Corruption Case Breaks 'Shanghai Taboo'

By Edward Cody
Washington Post Foreign Service
Sunday, April 1, 2007

SHANGHAI -- Long a proud showcase for economic development, Shanghai has recently become the stage for a high-stakes drama of corruption, vice and political intrigue with far-reaching consequences for the Chinese Communist Party.

The scandal, which has brought down one of China's senior leaders, has its origins in large-scale graft in the local party apparatus. But more broadly, it reflects a political decision by President Hu Jintao to flex his leadership muscles against entrenched party officials known as the Shanghai faction, loosely grouped around former president Jiang Zemin and his proteges from this coastal boomtown.

The arrests in Shanghai were part of Hu's cautious but relentless drive to cement his power as party leader and ensure faithfulness to his vision up and down the hierarchy. That effort, foreign and Chinese specialists said, will reach a high point at the 17th Party Congress in the fall, when Hu and his lieutenants are expected to stack the party's ruling bodies, the Politburo and its Standing Committee, with Hu loyalists.

"The political aspect here is much more important than the law enforcement aspect," one Chinese corruption expert said, speaking on condition of anonymity because of the sensitivity of inner-party politics. "The interesting point here is that before, nobody could touch Shanghai, and now you can. Hu wanted to break the Shanghai taboo."

The latest turn in the case came last month when the official New China News Agency announced that Xi Jinping, 53, will be the new party secretary for Shanghai, moving from a similar job in neighboring Zhejiang province. He replaced Chen Liangyu, 60, who was fired and placed under investigation in September for allegedly using a government pension fund to make more than $400 million in loans to a corrupt businessman.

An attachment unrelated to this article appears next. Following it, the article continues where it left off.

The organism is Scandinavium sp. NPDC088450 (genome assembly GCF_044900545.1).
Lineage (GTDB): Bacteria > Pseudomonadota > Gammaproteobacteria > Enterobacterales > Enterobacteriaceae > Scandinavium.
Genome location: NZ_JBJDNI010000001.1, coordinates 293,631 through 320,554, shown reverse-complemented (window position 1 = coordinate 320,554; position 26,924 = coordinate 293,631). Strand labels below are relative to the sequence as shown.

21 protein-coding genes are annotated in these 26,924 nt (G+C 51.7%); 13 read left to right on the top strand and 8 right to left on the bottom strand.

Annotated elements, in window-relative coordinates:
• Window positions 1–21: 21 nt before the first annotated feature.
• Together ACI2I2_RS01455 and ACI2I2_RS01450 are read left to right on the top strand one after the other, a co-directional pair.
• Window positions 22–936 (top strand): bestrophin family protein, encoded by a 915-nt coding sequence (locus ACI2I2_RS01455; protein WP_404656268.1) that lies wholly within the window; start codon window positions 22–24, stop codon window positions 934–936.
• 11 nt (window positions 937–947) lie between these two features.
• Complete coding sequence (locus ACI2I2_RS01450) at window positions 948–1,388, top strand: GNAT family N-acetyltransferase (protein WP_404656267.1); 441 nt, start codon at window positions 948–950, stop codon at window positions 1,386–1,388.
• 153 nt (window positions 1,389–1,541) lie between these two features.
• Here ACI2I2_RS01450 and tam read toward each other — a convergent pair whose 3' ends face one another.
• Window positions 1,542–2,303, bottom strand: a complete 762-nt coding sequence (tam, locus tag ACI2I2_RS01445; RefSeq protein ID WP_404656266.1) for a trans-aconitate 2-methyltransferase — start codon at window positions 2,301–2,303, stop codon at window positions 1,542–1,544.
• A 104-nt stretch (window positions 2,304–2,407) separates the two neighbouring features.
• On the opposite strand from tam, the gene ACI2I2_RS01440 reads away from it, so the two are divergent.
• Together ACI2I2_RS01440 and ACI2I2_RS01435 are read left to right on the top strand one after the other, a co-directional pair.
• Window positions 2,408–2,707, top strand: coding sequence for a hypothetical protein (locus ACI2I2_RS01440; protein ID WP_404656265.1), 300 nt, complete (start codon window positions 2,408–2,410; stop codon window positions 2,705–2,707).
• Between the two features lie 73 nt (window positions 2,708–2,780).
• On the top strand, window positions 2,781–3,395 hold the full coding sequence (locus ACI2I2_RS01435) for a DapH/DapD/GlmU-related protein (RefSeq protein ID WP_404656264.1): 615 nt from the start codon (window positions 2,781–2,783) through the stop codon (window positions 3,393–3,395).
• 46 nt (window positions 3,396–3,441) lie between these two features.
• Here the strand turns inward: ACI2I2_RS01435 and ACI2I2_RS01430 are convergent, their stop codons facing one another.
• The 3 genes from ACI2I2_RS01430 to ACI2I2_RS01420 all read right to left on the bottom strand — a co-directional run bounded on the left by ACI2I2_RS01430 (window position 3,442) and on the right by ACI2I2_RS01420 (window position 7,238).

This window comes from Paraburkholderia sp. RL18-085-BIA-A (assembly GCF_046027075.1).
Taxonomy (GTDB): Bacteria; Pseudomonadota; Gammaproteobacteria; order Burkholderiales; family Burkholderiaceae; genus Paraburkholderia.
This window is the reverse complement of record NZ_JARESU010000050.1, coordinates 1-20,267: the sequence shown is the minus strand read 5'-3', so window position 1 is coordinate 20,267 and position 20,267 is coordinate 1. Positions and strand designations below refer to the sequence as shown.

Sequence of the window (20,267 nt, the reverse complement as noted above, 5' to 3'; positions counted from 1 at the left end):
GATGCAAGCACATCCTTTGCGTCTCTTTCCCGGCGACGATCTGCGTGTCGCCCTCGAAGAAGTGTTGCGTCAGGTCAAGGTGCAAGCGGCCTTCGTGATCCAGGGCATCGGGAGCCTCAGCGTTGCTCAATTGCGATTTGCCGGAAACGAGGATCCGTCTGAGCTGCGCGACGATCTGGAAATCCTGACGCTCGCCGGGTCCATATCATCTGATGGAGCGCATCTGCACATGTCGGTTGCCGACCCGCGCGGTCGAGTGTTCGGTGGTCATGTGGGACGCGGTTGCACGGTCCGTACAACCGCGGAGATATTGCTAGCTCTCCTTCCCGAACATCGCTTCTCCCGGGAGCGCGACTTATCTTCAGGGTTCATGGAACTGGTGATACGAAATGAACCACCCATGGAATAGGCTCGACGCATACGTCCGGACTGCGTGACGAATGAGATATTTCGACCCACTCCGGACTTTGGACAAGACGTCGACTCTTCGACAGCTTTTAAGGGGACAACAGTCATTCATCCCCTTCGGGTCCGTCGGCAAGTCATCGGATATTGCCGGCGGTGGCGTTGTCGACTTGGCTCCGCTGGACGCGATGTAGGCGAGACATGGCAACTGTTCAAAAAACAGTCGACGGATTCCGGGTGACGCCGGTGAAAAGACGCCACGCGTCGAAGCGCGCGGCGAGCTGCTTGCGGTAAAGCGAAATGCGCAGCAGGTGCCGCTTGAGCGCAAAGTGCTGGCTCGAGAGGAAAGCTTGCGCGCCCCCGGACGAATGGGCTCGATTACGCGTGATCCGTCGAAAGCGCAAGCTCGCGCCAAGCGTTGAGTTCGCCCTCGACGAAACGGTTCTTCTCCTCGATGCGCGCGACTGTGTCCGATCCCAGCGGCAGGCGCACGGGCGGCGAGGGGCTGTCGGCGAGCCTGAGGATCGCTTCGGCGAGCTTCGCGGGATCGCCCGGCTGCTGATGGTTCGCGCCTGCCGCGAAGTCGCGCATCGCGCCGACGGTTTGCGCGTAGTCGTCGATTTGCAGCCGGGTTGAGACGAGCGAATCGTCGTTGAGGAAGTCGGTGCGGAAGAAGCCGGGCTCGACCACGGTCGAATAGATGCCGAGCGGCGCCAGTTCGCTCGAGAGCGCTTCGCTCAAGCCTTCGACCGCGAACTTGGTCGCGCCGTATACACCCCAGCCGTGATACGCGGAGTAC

Chen's fall was an important marker in Chinese politics. Not only was he secretary of the Shanghai Communist Party -- the most powerful man in China's biggest and richest city -- but he was also a member of the 24-man national Politburo that sets the course for China's 1.3 billion people.

Only two other Politburo members have been dismissed and prosecuted for corruption since the party came to power in 1949. Chen Xitong, mayor of Beijing, was jailed in 1995, and Cheng Kejie, deputy chairman of the National People's Congress Standing Committee, was executed in 2000.

In addition, Chen was known as a political heir of former president Jiang, whose base was in Shanghai, and as an outspoken champion of Shanghai's role in national affairs. In particular, he was reported to have questioned efforts by Hu and Premier Wen Jiabao to balance economic growth by favoring poorer central regions over the booming coastal cities epitomized by Shangahi.

A document purported to be a classified report by the New China News Agency quoted Chen as belittling Hu and Wen and accusing them of taking a simple-minded approach. "Development can never be absolutely balanced," the document quoted Chen as saying. "To make a slogan of something that is impossible may have the temporary effect of boosting people's morale. But to regard it as true is to fool oneself and to fool the masses."

The challenge to Hu's authority and his trademark policy played a big part in the decision to investigate corruption in Shanghai, according to Cheng Li, a China scholar at the Brookings Institution who has researched the case.

Chen's Shanghai operations had long been regarded as corrupt, according to several specialists. But Hu, who became party leader in 2002 and president the following year, feared at first that it would be imprudent to crack down on such a senior official with clear ties to Jiang, they said.

When the decision to oust Chen was finally made in 2005, however, Jiang and his followers stood aside, the specialists said. This was in line with other signs that Hu and Jiang loyalists have increasingly cooperated as Hu solidifies his position. Hu's working relationship with Vice President Zeng Qinghong, another Jiang protege and Shanghai veteran, has been described as unexpectedly smooth.

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